4

A school district can have a policy requiring students to sign up for computer accounts of some ilk. There is no constitutional right to be free of Twitter. Schools have broad latitude to require students to do things that some parents do not like, in aid of some stated educational goal. Generally, your recourse is political (lobby against the program, vote ...


4

new-south-wales Almost certainly a school can enforce detention as part of discipline Government schools The Education Act 1990 at s35 gives the Minister power to discipline students and the power to delegate that discipline. That delegation has been done and individual principals are required to develop and implement disciplinary policies in their ...


3

This page sums up the state of federal law regarding sex segregation and schools. There are various "separate but equal" provisions under the law, for example Boys State or Girls State are not outlawed, there is no requirement for co-ed PE class. But as far as I can see, a school field trip to hear the Petaluma Symphony Orchestra could not be limited to only ...


3

Leonard's law says that the school can restrict speech if it is against the religious tenets of the organization. Now I don't think school uniforms fall are part of the tenets of Catholicism, so why can private schools enforce dress codes? I see there's a misunderstanding of the Leonard's law. But I fault the California legislators (not you) for that ...


3

germany tl;dr: Yes, the school may detain children for disciplinary reasons, but only as authorized by law, and generally only to perform extra work, not just as punishment. In general, the compulsory education existing in Germany is authorized by §7 Grundgesetz (basic law), which authorizes the state to organize and oversee the school system. According to ...


3

Legally speaking, it's hard to say, because it depends on the laws in the particular jurisdiction. There is a wide variation in how these warnings are phrased, and how they relate to local law, for example it may be limited to "when flashing" (which seems to be the pattern in Washington, but that's more a matter of practice than state requirement). Federal ...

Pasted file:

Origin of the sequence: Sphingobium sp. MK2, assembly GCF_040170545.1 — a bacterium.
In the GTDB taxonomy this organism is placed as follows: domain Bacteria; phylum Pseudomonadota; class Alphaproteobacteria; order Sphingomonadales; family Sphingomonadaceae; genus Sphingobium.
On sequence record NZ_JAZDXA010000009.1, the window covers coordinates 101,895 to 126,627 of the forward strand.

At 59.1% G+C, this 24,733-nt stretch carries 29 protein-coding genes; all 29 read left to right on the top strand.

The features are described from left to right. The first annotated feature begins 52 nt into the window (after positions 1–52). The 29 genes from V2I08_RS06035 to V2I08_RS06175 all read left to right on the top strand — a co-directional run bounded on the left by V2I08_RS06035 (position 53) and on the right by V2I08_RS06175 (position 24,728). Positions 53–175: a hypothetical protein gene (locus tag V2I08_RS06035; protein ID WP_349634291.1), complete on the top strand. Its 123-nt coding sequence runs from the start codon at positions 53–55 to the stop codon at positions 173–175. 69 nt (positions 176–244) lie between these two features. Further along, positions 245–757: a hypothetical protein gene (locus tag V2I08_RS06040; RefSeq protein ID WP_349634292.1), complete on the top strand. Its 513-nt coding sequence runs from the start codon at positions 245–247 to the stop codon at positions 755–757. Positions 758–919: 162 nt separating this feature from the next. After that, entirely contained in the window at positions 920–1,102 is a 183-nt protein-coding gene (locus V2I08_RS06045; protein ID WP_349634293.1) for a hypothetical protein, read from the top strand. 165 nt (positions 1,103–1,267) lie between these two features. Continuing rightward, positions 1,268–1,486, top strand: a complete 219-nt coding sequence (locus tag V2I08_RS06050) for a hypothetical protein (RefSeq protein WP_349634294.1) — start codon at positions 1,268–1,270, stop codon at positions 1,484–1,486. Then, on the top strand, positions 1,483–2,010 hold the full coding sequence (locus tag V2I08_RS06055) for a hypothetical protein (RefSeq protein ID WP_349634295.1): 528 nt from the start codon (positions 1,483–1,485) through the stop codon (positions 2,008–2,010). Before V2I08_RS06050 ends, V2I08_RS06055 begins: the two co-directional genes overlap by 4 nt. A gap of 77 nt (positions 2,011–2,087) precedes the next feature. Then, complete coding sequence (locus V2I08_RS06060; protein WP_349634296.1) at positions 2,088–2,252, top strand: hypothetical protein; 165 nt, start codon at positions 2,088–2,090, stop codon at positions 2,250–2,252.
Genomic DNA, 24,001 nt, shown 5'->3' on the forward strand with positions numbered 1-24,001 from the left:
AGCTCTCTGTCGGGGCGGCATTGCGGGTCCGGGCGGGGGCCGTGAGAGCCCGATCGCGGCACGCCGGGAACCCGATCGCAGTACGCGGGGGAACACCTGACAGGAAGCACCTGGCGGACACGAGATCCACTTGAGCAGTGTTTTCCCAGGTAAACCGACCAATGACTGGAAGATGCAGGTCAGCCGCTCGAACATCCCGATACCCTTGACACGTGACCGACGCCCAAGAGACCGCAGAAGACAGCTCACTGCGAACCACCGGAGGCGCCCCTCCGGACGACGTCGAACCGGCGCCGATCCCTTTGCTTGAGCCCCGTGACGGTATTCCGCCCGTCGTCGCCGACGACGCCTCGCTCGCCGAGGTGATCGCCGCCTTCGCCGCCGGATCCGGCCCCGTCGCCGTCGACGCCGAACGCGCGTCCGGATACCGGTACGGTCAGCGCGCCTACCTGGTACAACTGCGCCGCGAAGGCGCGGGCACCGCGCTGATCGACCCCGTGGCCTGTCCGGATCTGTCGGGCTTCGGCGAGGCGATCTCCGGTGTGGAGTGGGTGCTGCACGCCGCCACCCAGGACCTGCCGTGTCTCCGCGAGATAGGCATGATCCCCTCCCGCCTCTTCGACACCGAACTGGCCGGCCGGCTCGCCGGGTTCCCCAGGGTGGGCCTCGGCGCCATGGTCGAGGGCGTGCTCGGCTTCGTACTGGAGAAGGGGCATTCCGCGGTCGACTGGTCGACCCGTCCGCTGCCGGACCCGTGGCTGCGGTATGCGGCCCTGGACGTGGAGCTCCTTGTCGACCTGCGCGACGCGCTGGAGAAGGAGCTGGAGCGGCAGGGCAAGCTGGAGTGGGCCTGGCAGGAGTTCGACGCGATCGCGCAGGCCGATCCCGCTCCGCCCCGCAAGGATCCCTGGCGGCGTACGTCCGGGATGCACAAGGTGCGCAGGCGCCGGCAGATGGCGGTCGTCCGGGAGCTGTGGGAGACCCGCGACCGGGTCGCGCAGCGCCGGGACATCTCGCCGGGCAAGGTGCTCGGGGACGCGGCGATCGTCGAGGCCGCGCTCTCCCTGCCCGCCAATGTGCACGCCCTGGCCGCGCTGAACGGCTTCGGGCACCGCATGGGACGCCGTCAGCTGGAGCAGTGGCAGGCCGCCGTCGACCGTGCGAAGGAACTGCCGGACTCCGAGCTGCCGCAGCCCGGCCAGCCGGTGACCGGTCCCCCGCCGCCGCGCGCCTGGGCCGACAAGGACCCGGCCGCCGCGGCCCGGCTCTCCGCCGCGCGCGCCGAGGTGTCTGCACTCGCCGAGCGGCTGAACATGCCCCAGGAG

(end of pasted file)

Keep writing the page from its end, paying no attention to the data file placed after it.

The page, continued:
2

The school can call parents and tell them whatever they want about students. FERPA 34 CFR 99.31(a)(8) gives the school this authority. It is probably explicitly stated in your code of conduct.


2

What you did was criminal assault Assault is the crime of placing someone in fear of physical violence - it can include physical violence or contact but it doesn’t need to. In some countries assault with physical contact is called battery or aggravated assault and carries harsher criminal sanctions. You are permitted to use reasonable force in most ...


2

The main source of liability would be "for injuries caused by the act 'of things that he has under his guard'" (this article). As stated in Art. 1383. of the 1804 Civil Code, "Everyone is liable for the injury he has caused not only by his act, but also by his negligence or imprudence". Then the question is whether the teacher was negligent in allowing a ...